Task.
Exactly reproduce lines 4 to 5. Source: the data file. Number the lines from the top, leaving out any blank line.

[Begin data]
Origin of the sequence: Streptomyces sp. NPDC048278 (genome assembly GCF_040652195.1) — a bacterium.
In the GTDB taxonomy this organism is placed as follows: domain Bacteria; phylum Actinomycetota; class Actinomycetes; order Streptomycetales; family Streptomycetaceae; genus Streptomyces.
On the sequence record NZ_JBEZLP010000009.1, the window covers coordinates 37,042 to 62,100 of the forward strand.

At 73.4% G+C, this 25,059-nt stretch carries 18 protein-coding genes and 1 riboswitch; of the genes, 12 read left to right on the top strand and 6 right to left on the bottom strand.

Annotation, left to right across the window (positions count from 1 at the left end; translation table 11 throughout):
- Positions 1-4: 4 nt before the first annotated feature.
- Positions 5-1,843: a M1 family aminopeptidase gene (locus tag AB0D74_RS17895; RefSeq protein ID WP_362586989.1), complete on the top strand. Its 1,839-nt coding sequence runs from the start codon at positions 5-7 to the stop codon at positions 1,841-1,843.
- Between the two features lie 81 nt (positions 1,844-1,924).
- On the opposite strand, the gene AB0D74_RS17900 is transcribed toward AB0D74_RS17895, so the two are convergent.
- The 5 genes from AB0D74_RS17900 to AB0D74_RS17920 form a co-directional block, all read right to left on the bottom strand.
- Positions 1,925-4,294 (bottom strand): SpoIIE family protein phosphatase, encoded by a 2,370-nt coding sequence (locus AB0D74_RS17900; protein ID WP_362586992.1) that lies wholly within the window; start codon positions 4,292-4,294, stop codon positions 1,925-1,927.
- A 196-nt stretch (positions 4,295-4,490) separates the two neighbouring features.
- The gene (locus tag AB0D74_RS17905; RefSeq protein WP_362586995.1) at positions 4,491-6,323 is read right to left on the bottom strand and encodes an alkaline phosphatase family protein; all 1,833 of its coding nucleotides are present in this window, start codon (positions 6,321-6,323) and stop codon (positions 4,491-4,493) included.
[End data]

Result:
At 73.4% G+C, this 25,059-nt stretch carries 18 protein-coding genes and 1 riboswitch; of the genes, 12 read left to right on the top strand and 6 right to left on the bottom strand.

Annotation, left to right across the window (positions count from 1 at the left end; translation table 11 throughout):